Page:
The looming test

Published April 25, 2024
The writer is a business and economy journalist.
The writer is a business and economy journalist.

AS a new-found stability settles across the land all eyes are turning towards its durability. The current account has been registering persistent surpluses for a number of months now, and looks set to complete this fiscal year in positive territory if present trends continue. The primary balance on the fiscal account was also in surplus until December, with all indications suggesting it will comfortably meet the target set under the IMF programme by June.

Inflation peaked in May last year and remains elevated, but its rate of increase has been trending downward since then, once again with all underlying indicators suggesting this movement will continue into the months ahead. Foreign exchange reserves had fallen to critically low levels in July 2023, but jumped massively in the same month on the back of an emergency bailout package including an IMF programme, and central bank deposits from the Kingdom of Saudi Arabia and the United Arab Emirates. From $4.7 billion, State Bank reserves jumped to above $8bn where they have remained since then, despite the repayment on a billion-dollar maturity earlier this month.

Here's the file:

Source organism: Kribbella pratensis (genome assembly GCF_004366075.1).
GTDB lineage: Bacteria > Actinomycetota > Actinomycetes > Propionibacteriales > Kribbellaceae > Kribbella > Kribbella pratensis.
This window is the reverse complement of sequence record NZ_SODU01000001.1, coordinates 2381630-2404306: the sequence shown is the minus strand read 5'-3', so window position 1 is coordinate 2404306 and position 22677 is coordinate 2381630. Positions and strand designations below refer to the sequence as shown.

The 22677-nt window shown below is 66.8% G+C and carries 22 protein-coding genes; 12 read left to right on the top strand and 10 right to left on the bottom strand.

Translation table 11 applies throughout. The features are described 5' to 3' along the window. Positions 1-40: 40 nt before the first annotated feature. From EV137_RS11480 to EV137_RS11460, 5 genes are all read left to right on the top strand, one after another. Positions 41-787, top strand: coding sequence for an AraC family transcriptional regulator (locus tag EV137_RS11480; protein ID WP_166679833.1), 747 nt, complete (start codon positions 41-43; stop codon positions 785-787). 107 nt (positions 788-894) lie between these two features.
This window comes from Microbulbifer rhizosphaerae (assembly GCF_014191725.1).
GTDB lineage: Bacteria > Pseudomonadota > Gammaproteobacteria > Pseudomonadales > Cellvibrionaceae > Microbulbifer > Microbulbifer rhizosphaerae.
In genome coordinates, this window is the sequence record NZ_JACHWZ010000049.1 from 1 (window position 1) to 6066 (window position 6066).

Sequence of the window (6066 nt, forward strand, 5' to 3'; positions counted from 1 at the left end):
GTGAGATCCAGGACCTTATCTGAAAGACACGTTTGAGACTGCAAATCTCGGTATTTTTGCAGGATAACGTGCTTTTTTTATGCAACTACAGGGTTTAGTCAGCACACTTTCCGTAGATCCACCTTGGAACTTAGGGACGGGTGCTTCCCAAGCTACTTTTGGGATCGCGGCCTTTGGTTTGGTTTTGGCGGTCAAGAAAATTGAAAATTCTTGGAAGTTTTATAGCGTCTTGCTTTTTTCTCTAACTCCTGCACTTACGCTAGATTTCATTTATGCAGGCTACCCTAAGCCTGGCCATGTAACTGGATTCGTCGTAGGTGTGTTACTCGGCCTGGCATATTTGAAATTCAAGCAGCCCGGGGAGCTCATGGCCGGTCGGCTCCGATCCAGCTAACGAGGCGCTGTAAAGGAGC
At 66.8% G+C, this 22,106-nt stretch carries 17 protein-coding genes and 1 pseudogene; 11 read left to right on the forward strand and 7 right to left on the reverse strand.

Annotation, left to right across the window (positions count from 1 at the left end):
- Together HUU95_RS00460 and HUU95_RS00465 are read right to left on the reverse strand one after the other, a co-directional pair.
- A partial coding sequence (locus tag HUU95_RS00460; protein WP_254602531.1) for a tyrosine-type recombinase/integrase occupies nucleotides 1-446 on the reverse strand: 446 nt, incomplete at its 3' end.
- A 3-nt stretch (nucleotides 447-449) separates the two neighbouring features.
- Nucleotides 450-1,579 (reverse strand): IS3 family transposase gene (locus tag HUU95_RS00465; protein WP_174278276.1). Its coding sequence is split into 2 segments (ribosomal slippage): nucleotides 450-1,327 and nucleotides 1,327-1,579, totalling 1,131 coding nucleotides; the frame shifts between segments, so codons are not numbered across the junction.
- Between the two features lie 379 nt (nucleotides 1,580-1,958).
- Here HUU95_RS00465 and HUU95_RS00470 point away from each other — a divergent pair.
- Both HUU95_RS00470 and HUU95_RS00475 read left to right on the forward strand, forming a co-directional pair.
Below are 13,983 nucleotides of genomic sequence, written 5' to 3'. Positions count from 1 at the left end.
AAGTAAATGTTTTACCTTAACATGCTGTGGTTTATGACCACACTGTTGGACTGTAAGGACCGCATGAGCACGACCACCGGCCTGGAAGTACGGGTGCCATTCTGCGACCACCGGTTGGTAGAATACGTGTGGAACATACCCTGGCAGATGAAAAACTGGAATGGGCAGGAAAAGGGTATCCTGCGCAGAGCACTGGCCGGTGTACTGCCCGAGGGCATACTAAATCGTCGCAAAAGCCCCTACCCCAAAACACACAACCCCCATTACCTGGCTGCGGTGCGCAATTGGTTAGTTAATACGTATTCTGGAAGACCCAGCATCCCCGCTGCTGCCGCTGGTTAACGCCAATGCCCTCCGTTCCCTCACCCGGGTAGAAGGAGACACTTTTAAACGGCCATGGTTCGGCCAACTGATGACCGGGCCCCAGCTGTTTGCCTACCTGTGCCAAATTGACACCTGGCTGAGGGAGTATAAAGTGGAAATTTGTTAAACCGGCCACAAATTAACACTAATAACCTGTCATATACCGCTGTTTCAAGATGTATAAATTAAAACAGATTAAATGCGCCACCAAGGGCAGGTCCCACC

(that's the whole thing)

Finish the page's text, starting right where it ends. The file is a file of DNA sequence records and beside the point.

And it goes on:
Politically too, from one perspective, what we have today is quite possibly the strongest government Pakistan has seen in a long time. Credible allegations of rigging dog the present set-up, but notwithstanding these for a moment, in terms of the numbers game, it stacks up quite well against most of its predecessors. The prime minister has been elected by 201 votes in the Lower House, whereas 170 are required, a majority surpassed only by Shehbaz Sharif’s brother back in 2013. Otherwise all elections since 2002 have given us prime ministers with far narrower majorities than this.